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The GameStop madness isn’t even close to over yet

February 12, 2021, 9:23 PM UTC

The madness of crowds that briefly engulfed GameStop stock has entered its post-mortem phase, with the share price down some 90% from its delirious January high, the Justice Department issuing subpoenas, Congress scheduling hearings for next week, and Netflix, HBO, and MGM working on movies about the convulsion.

But the GameStop madness isn’t over. The frenzied trading has subsided and the r/WallStreetBets crowd has moved on, leaving us with the bedrock question of what this stock is actually worth. Bottom line: Having plunged from almost $500 a share to a mere $50 recently, the stock is still extremely risky and expensive.

The best way to see that is to examine GameStop Corp. in the most fundamental way, as a steward of investor capital that has a cost and earns a return. Institutional Shareholder Services crunches those numbers for thousands of publicly traded companies. The data shows that since 2018 GameStop has been failing the most basic test of corporate performance— earning a return on capital that exceeds the cost of that capital—and the failure is getting worse.

The difference between a company’s return on capital and its cost of capital is what economists call economic profit; ISS calls it economic value added (EVA). GameStop’s EVA has been declining since 2015, and from then until the recent craziness the stock had been in steady decline. When EVA is heading down and investors expect it continue doing so, the stock price falls. GameStop’s EVA went below zero—its cost of capital exceeded its return on capital—in 2018, and the negative gap has been widening since then.

One of the advantages of EVA analysis is that it reveals with some precision what investors are thinking about a company’s future. The market value of a company is the sum of three components: a company’s capital; the value of the business if it just keeps earning today’s EVA indefinitely; and the present value of expected future increases or decreases in EVA. The first two components are easy to measure, so if you subtract them from a company’s market value (meaning total enterprise value, the market value of the equity plus the market value of the debt), what’s left is expectations—the value that investors are attributing to future performance above or below current performance.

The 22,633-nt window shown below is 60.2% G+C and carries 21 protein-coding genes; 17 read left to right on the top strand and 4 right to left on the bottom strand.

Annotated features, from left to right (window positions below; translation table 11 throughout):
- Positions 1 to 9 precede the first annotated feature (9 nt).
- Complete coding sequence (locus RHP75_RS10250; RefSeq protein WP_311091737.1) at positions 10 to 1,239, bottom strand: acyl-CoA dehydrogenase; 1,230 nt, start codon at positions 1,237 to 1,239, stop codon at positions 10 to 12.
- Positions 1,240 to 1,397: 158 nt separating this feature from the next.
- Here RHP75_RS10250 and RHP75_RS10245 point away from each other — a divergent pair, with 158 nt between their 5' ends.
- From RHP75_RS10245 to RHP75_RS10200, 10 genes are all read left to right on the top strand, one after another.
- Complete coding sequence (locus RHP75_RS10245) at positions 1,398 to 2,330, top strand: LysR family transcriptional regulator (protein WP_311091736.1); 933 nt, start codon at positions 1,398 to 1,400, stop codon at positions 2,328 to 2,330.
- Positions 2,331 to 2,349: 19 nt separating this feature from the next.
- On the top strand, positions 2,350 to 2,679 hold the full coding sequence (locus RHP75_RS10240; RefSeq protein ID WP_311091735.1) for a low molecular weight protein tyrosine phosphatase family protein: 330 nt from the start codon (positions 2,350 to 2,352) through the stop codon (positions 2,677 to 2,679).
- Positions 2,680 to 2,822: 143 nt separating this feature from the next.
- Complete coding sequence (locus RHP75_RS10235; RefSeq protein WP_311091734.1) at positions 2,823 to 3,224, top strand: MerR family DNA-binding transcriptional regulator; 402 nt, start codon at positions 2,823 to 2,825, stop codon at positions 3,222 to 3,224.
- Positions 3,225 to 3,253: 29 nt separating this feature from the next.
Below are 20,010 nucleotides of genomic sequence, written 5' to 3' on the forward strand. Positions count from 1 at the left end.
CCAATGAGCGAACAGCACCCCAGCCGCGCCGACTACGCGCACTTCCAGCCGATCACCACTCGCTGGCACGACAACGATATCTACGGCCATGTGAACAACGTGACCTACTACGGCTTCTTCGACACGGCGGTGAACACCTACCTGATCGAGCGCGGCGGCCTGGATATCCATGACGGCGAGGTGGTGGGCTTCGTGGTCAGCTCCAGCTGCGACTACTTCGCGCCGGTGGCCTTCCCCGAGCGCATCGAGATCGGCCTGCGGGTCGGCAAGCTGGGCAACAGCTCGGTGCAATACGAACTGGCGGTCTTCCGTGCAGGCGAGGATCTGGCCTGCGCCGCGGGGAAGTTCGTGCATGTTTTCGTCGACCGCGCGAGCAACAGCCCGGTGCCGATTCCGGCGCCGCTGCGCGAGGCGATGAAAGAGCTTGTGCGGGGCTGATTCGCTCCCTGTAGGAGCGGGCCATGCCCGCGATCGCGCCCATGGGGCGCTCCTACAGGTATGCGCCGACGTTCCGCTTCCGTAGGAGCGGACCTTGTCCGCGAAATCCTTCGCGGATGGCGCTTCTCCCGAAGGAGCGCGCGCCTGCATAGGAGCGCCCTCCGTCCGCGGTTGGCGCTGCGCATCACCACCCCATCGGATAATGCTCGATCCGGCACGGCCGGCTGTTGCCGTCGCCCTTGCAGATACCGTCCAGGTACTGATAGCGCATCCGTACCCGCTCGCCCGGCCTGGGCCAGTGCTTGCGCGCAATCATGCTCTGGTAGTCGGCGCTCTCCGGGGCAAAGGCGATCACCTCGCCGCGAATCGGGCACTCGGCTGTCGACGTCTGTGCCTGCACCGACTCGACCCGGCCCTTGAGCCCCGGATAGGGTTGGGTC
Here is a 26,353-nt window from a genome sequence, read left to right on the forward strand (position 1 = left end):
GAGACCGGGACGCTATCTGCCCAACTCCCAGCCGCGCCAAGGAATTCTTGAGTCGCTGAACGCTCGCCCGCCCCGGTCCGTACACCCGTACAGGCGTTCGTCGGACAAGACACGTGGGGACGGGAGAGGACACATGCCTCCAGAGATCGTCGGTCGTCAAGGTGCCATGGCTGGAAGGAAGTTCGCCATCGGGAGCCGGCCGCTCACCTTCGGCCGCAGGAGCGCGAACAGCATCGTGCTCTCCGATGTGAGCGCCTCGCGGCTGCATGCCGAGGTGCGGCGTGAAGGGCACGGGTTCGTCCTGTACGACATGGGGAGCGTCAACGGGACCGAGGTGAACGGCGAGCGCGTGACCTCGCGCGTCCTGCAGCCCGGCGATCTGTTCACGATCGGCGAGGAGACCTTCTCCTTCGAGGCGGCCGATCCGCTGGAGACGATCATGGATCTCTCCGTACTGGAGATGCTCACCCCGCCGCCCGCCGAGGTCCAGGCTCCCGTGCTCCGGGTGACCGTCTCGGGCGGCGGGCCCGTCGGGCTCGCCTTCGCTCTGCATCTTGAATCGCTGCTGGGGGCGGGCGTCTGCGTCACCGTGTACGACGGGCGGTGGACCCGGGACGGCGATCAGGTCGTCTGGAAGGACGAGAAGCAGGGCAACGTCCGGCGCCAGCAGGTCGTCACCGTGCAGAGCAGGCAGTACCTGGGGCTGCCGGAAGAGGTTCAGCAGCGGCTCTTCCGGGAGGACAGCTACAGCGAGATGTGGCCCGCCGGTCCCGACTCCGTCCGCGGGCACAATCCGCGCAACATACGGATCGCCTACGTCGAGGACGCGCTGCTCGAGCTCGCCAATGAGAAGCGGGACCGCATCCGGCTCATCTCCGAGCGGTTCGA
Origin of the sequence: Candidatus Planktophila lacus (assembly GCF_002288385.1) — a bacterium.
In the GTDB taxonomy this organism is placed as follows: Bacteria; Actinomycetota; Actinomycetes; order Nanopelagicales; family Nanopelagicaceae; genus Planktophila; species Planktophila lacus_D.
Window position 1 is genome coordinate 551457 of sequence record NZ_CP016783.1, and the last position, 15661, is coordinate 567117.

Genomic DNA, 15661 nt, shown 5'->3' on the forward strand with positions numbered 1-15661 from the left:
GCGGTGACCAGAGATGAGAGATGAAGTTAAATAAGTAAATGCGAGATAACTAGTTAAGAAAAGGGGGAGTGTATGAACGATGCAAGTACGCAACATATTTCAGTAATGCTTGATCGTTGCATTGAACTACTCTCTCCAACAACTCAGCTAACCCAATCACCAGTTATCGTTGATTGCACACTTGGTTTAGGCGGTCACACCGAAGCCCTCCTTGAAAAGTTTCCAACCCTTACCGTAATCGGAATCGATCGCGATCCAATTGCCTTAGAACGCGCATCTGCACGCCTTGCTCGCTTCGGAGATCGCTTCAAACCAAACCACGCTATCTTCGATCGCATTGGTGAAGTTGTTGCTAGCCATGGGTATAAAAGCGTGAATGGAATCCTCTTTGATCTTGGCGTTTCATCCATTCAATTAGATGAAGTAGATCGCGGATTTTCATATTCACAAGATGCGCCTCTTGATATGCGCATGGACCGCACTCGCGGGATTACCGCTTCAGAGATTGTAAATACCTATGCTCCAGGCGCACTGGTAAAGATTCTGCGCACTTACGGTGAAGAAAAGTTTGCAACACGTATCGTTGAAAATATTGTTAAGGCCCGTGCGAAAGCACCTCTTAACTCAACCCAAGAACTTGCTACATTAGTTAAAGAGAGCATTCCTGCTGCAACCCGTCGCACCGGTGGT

Do that exercise with GameStop and you find that at $50 a share, expectations account for—drumroll, please—the entire value of the company. Its capital and current pandemic-ravaged business together would be worth nothing.

Are investors’ heroic expectations reasonable? GameStop has been a laggard in e-commerce, which until 2020 accounted for only mid-single-digit percentages of sales; that rose to nearly 25% in last year’s first ten months. The company has announced a strategy of “creating a digital-first, omni-channel ecosystem for games and entertainment”—building up e-commerce further—and “optimizing our core operations,” which means closing more stores and reducing inventory and other costs.

This turnaround will be difficult. GameStop sales—$5.2 billion over the four most recently reported quarters—have been falling since 2014, when they hit $9.5 billion in the equivalent period. For the stock to begin to be worth $50, the company “would have to stop the bleeding on sales immediately,” says Anthony Campagna, a research chief at the ISS ESG unit of Institutional Shareholder Services, and keep annual revenue at about $5 billion “for the next five years” while also raising profit margins significantly and “improving capital discipline,” which means getting rid of unproductive capital (like excess inventories).

Some turnarounds succeed; Campagna expresses no view on whether this one will. What he wants investors to know—at least investors who focus on fundamentals rather than Reddit boards—is that if you buy GameStop at $50 a share, “you are without question paying for that turnaround to be perfect.” And in this world, perfection is rare.